My Thoughts On: Batman: The Animated Series (1992-1995)

I was over the moon to receive Batman: The Complete Animated Series as an early birthday present. I’ve wanted to add the series to my collection for years as it holds a very special place in my childhood (it’s one of the first cartoons I can remember watching on television). Batman: The Animated Series is rightly held to be one of the greatest animated series ever made. It is sometimes referred to as cartoon noir as it borrows many conventions from film noir (for example most of the cars and buildings evoke the 1940s). The series is also responsible for jump starting the DC Animated Universe (which included Superman: The Animated Series; Justice League; Batman Beyond and Justice League Unlimited to name a few).


The show also featured an all star voice cast, including Mark Hamill (Luke Skywalker himself) as the voice of the Joker. Even though I’ve seen video of Mark doing the Joker voice, it’s still hard for me to imagine that voice and Luke’s voice coming out of the same person (but then again that just shows how talented he really is as a voice actor). The series is also responsible for introducing Harley Quinn (voiced by the brilliant Arleen Sorkin) to the Batman canon. The besotted Harley was created exclusively for the show before eventually being written into the comic canon (one of the first times that’s ever happened for any character). There are also origins given for many of Batman’s most infamous enemies, including Two-Face (“Two Face” parts I and II), Clayface (“Feat of Clay” parts I and II) and Mr. Freeze (“Heart of Ice” which is widely considered to be the best episode of the series).

Harley and Ivy.jpg

I’ve been asked before which episode is my favorite and the honest truth is I can’t pick just one, because they’re all so good. However, I can pick a few to highlight:

  • “Heart of Ice” rewrites the origins of Mr. Freeze and turns him into what is probably the most sympathetic villain in the series.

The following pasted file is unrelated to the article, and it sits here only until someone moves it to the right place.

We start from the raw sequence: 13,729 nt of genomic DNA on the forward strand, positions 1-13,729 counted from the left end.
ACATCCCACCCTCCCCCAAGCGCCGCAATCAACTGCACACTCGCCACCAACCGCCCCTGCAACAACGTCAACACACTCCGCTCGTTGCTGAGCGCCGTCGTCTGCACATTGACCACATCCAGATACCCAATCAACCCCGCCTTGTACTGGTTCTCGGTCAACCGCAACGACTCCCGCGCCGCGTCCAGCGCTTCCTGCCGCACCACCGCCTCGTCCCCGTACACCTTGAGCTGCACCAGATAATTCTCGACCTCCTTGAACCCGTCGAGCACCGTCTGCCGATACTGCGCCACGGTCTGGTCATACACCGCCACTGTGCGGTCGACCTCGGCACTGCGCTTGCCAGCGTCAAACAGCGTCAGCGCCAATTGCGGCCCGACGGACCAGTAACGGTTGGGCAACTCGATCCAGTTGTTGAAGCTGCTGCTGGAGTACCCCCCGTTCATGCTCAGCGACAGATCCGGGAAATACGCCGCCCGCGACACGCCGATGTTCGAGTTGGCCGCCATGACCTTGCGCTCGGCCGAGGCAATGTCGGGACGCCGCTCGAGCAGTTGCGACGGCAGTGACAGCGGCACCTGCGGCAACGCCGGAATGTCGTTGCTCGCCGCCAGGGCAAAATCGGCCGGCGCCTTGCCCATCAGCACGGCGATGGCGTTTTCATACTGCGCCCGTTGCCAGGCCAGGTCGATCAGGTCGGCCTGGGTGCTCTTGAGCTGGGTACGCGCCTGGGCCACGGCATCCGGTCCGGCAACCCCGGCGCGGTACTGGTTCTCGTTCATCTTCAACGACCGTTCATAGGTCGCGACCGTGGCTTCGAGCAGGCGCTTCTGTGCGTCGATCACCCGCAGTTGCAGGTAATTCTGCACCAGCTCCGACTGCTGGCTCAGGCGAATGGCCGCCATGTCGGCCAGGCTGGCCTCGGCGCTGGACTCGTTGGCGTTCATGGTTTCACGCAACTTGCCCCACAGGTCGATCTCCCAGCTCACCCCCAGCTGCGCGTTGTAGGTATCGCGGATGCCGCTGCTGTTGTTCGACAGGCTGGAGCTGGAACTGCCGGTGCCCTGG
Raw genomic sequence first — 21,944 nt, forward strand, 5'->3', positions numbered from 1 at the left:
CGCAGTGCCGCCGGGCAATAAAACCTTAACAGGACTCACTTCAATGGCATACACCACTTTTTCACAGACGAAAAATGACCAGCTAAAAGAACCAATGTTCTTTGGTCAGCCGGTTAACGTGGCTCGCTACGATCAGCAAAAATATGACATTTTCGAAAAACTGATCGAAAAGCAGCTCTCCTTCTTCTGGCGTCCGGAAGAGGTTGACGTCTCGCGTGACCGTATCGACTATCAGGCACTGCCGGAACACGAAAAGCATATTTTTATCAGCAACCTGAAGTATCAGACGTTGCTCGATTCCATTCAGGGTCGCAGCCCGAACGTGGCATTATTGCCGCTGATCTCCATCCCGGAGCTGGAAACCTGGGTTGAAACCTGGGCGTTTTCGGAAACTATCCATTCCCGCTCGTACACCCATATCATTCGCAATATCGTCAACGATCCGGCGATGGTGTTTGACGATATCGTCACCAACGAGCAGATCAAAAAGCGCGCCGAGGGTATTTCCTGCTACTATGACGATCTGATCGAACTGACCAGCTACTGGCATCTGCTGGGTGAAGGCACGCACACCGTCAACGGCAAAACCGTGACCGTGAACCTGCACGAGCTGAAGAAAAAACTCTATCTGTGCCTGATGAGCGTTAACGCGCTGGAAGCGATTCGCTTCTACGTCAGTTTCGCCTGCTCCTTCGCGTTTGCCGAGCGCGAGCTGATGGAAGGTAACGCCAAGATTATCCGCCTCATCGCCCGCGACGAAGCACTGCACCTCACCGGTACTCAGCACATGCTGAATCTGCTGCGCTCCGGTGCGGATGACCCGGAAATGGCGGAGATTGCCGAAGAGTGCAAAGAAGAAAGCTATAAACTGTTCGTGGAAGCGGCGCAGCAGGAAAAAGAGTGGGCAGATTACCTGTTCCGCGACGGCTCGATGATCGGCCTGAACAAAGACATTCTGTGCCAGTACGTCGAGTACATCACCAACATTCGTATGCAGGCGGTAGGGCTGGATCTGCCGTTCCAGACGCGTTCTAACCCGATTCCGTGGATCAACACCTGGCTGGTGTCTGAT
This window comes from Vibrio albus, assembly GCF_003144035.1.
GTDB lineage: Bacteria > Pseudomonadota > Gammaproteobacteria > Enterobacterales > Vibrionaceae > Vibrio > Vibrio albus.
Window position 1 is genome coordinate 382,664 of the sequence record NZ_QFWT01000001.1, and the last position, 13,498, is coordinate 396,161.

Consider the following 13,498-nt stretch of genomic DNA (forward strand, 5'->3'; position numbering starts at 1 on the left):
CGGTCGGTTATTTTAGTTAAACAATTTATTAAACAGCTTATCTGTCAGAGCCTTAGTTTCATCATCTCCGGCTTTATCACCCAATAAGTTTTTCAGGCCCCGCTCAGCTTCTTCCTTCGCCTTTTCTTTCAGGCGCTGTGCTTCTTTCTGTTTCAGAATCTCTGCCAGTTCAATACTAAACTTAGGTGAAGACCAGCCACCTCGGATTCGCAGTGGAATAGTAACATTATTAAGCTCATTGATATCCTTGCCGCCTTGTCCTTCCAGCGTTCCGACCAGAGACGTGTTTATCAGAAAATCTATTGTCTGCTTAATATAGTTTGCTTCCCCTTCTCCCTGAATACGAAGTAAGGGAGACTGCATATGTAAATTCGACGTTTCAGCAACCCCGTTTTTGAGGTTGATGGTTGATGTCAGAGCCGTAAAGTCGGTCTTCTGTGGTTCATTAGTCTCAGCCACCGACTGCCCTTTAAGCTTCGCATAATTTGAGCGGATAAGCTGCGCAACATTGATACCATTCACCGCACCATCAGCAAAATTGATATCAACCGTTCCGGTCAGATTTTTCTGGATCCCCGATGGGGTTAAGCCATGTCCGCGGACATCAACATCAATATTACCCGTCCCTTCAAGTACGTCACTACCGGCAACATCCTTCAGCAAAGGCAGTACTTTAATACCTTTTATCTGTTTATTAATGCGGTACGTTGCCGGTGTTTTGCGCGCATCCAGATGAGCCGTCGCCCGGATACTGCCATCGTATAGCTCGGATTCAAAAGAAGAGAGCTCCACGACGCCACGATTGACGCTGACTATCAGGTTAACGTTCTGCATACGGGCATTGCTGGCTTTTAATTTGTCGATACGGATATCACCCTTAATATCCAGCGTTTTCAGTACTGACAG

• “Harley and Ivy”: Having been kicked out of Joker’s gang, Harley Quinn goes into business for herself, eventually joining forces with Poison Ivy and the duo prove to be very skilled in the world of crime (to the growing consternation of the Joker).
  • “Lock-Up”: Lyle Bolton, head of security at Arkham Asylum, is dismissed from his job after it comes out that he’s brutalizing the prisoners. This is one episode where you feel complete sympathy for the villains as they literally quake in terror at Bolton’s mere presence (especially Jonathan Crane, aka The Scarecrow, who practically begs Batman not to take him back).

I’m excited to continue watching this amazing series and I highly recommend it to anyone who hasn’t seen it (or perhaps hasn’t watched in a long time). Over 25 years after its debut, Batman: The Animated Series continues to impress.

See also:

Animated Film Reviews

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7 thoughts on “My Thoughts On: Batman: The Animated Series (1992-1995)

  1. Brandon Gregory

    This brings back some memories. I watched this all the time on television growing up. It seemed so much more mature than other cartoons at the time (although, admittedly, it still had some immature moments) and it really showed me how much I love dark stories.

    Liked by 1 person

      1. Brandon Gregory

        One that stands out in my memory is the one where Joker creates a virus to give all fish in Gotham City Joker faces. He doesn’t do this to hurt anyone—he just wants to collect royalties on all fish sales. It’s such a ludicrous concept, but as a kid, I was like, “That’s brilliant! Why has nobody done that? When I grow up, if nobody’s done that, that’s what I’m going to do.”

        Liked by 1 person

  2. Pingback: My Thoughts on: Tiny Toon Adventures (1990-1992) | Film Music Central

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